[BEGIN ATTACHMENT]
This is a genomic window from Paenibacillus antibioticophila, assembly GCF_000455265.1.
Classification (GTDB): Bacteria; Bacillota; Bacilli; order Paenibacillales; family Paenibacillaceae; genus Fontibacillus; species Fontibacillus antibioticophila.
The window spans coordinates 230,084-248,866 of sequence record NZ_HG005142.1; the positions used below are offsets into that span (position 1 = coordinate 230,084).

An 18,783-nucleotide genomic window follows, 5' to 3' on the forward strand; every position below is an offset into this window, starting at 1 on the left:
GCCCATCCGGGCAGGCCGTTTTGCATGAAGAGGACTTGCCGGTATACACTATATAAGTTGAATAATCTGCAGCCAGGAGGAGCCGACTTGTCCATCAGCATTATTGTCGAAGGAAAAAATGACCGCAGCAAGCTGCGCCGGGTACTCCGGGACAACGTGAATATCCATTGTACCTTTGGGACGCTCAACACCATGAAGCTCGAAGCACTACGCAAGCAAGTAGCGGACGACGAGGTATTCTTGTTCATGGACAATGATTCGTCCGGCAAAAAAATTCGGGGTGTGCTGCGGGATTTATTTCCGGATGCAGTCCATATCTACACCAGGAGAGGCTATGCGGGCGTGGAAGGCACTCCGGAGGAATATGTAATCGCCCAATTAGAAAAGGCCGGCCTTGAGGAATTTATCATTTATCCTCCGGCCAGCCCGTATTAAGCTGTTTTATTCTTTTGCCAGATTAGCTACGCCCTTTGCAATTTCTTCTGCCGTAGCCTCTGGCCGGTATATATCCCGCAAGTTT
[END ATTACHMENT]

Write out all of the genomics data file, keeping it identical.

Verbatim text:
This is a genomic window from Paenibacillus antibioticophila, assembly GCF_000455265.1.
Classification (GTDB): Bacteria; Bacillota; Bacilli; order Paenibacillales; family Paenibacillaceae; genus Fontibacillus; species Fontibacillus antibioticophila.
The window spans coordinates 230,084-248,866 of sequence record NZ_HG005142.1; the positions used below are offsets into that span (position 1 = coordinate 230,084).

An 18,783-nucleotide genomic window follows, 5' to 3' on the forward strand; every position below is an offset into this window, starting at 1 on the left:
GCCCATCCGGGCAGGCCGTTTTGCATGAAGAGGACTTGCCGGTATACACTATATAAGTTGAATAATCTGCAGCCAGGAGGAGCCGACTTGTCCATCAGCATTATTGTCGAAGGAAAAAATGACCGCAGCAAGCTGCGCCGGGTACTCCGGGACAACGTGAATATCCATTGTACCTTTGGGACGCTCAACACCATGAAGCTCGAAGCACTACGCAAGCAAGTAGCGGACGACGAGGTATTCTTGTTCATGGACAATGATTCGTCCGGCAAAAAAATTCGGGGTGTGCTGCGGGATTTATTTCCGGATGCAGTCCATATCTACACCAGGAGAGGCTATGCGGGCGTGGAAGGCACTCCGGAGGAATATGTAATCGCCCAATTAGAAAAGGCCGGCCTTGAGGAATTTATCATTTATCCTCCGGCCAGCCCGTATTAAGCTGTTTTATTCTTTTGCCAGATTAGCTACGCCCTTTGCAATTTCTTCTGCCGTAGCCTCTGGCCGGTATATATCCCGCAAGTTT